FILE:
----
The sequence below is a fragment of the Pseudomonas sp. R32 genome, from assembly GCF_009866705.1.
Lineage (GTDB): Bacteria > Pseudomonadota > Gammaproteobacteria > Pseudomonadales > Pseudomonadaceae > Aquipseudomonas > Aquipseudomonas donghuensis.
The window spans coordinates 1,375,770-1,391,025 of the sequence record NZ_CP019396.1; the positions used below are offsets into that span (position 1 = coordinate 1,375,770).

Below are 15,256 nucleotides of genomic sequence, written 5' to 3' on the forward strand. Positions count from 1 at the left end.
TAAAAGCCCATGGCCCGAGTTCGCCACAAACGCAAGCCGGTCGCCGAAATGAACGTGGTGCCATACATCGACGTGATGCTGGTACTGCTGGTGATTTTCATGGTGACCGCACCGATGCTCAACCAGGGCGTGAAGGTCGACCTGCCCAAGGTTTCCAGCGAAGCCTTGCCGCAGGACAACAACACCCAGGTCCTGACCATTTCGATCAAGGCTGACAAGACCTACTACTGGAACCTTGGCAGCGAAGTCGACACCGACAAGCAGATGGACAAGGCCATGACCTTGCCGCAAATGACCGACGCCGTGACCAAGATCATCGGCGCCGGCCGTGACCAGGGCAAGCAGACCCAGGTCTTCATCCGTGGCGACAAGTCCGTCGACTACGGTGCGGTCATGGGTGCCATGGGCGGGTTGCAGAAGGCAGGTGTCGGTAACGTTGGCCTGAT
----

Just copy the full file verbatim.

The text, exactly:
The sequence below is a fragment of the Pseudomonas sp. R32 genome, from assembly GCF_009866705.1.
Lineage (GTDB): Bacteria > Pseudomonadota > Gammaproteobacteria > Pseudomonadales > Pseudomonadaceae > Aquipseudomonas > Aquipseudomonas donghuensis.
The window spans coordinates 1,375,770-1,391,025 of the sequence record NZ_CP019396.1; the positions used below are offsets into that span (position 1 = coordinate 1,375,770).

Below are 15,256 nucleotides of genomic sequence, written 5' to 3' on the forward strand. Positions count from 1 at the left end.
TAAAAGCCCATGGCCCGAGTTCGCCACAAACGCAAGCCGGTCGCCGAAATGAACGTGGTGCCATACATCGACGTGATGCTGGTACTGCTGGTGATTTTCATGGTGACCGCACCGATGCTCAACCAGGGCGTGAAGGTCGACCTGCCCAAGGTTTCCAGCGAAGCCTTGCCGCAGGACAACAACACCCAGGTCCTGACCATTTCGATCAAGGCTGACAAGACCTACTACTGGAACCTTGGCAGCGAAGTCGACACCGACAAGCAGATGGACAAGGCCATGACCTTGCCGCAAATGACCGACGCCGTGACCAAGATCATCGGCGCCGGCCGTGACCAGGGCAAGCAGACCCAGGTCTTCATCCGTGGCGACAAGTCCGTCGACTACGGTGCGGTCATGGGTGCCATGGGCGGGTTGCAGAAGGCAGGTGTCGGTAACGTTGGCCTGAT